Xinhua reports that Xi Jinping has taken control of the military commission.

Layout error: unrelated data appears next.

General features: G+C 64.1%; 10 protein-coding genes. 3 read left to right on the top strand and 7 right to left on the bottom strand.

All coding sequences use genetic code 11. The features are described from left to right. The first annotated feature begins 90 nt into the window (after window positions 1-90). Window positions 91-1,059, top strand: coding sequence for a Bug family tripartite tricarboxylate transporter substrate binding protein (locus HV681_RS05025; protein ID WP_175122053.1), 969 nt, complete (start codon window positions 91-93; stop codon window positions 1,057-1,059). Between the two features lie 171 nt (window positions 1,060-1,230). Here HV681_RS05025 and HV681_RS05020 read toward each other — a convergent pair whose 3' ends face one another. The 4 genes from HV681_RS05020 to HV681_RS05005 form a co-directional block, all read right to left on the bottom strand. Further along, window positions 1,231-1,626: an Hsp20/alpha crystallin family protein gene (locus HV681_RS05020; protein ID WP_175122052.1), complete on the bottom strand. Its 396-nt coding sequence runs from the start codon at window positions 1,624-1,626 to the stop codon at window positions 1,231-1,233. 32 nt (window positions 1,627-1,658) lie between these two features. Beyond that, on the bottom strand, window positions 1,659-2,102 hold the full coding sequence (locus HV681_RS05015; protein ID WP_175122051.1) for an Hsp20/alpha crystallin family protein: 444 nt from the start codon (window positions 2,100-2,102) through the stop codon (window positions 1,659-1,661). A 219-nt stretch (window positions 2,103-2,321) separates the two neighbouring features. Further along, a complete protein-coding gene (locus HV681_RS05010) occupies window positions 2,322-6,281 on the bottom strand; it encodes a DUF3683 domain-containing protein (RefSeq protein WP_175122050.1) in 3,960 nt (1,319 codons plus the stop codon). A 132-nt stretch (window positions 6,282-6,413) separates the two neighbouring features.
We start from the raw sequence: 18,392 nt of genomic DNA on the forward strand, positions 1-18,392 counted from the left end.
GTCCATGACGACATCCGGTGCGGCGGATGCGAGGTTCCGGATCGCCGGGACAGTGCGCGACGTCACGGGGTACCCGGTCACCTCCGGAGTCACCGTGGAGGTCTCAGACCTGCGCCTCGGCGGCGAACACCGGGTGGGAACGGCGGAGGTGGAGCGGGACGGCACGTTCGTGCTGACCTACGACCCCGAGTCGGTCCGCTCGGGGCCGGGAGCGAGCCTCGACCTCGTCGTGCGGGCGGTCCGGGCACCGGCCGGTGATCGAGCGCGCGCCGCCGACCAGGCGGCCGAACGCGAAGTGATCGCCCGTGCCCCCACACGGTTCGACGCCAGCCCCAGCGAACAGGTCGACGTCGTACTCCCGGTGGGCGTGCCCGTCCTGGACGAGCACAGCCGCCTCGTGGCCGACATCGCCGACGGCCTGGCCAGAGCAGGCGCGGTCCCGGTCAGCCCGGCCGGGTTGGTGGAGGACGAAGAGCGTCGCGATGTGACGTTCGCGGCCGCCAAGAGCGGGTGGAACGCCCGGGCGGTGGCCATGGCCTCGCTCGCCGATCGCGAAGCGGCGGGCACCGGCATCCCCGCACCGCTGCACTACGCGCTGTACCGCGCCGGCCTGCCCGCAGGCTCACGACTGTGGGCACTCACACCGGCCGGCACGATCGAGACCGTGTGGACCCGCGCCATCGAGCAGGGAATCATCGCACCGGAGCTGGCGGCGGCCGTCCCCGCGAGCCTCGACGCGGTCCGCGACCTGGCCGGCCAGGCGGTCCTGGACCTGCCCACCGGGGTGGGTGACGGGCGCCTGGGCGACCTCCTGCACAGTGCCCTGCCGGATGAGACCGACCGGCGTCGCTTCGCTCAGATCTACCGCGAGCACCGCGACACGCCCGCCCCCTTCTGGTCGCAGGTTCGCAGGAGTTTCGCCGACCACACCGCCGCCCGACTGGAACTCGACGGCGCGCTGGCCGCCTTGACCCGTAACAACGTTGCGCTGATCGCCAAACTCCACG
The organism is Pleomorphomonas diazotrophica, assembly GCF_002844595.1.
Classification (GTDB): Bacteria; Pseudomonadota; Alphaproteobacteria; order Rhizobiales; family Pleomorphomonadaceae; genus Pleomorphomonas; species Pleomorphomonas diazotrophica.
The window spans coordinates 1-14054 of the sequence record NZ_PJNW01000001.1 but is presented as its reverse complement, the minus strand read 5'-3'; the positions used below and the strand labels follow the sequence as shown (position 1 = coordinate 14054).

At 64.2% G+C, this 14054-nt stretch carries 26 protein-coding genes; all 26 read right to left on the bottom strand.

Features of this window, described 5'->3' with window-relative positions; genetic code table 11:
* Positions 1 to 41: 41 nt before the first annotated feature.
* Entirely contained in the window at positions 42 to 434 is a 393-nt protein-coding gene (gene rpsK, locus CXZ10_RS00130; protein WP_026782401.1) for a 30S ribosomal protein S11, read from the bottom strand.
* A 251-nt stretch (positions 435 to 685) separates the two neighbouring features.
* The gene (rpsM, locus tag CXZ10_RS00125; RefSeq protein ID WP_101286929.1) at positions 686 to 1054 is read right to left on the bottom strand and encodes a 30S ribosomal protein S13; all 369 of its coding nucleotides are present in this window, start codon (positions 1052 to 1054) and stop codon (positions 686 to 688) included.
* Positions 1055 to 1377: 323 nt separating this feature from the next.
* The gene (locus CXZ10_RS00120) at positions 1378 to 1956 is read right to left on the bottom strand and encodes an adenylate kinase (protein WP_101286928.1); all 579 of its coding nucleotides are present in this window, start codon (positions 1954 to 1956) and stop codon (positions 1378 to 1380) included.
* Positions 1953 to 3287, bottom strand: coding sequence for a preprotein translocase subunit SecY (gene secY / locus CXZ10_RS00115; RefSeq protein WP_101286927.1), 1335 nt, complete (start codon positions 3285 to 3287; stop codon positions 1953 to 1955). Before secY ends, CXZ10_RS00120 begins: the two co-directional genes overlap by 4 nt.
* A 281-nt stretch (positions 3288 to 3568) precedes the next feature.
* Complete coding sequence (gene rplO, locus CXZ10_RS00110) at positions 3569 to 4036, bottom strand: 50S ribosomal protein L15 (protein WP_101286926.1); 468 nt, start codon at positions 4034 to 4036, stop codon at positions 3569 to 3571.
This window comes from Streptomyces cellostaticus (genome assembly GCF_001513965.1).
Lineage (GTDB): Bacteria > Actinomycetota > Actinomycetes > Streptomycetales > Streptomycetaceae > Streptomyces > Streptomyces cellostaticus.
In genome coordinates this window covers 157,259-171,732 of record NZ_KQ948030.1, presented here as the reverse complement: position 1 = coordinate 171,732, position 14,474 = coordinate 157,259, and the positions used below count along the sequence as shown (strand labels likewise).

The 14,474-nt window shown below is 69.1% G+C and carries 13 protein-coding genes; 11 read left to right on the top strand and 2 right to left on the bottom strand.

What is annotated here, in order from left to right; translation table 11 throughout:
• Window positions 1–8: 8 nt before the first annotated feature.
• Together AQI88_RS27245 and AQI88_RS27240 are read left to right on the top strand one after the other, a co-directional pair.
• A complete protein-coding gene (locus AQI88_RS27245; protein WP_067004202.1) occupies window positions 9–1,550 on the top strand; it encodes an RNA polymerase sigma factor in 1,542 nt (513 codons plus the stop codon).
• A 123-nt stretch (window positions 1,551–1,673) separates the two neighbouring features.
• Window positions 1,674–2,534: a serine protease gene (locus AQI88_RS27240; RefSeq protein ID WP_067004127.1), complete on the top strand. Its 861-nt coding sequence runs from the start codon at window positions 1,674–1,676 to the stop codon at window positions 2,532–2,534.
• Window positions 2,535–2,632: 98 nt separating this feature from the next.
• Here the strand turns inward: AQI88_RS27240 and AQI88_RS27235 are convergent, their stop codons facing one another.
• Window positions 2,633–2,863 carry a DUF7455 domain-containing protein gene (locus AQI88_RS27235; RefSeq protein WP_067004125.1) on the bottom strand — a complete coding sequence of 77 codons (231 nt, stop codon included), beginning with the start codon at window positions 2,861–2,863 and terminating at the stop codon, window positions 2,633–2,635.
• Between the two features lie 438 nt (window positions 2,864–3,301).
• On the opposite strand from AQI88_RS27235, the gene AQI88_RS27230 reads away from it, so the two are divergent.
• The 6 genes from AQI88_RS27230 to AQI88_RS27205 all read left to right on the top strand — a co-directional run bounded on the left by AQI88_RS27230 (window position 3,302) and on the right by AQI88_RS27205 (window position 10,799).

The composition of new standing committee of the Chinese politburo that has just emerged this morning reflects the disappointing "stay the course" theme of outgoing Party General Secretary's Work Report at the opening of the 18th Congress. There are no members among them identifying as in the kaiming (enlightened) faction represented by pro-Western reformers such as the leader of Guangdong Wang Yang. It is hard to imagine that this groups will pay little more than lip service to addressing official corruption and to the pressing need to stimulate domestic demand to reduce difference between rich and poor. Strong measures under strong charismatic leaders are needed to renew and refocus the Party to regain popular support. This bland and largely undistinguished group appears to be the harbinger of a Brezhnev-like era in China with no meaningful reform of political and legal institutions or the winding down of the police state security apparatus. Transferring Wang Qishan off the economic portfolio suggests that therer will be further reorientation of the economy toward state enterprises and more Party direction of economic development. Xi immediately displacing Hu Jintao as Chairman of the Central Military Commission further suggests the eclipse of the relatively liberal Youth League faction and a full consolidation of power by Jiang Zemin's Shanghai faction and the taizidang (Princeling faction). Canadian was hoping for a younger more liberal more open group, but in Communist Party terms what we are getting are a more conservative and less open to the west group of younger leaders. This does not bode well for China's future in general nor for improved Canada-China relations in specific.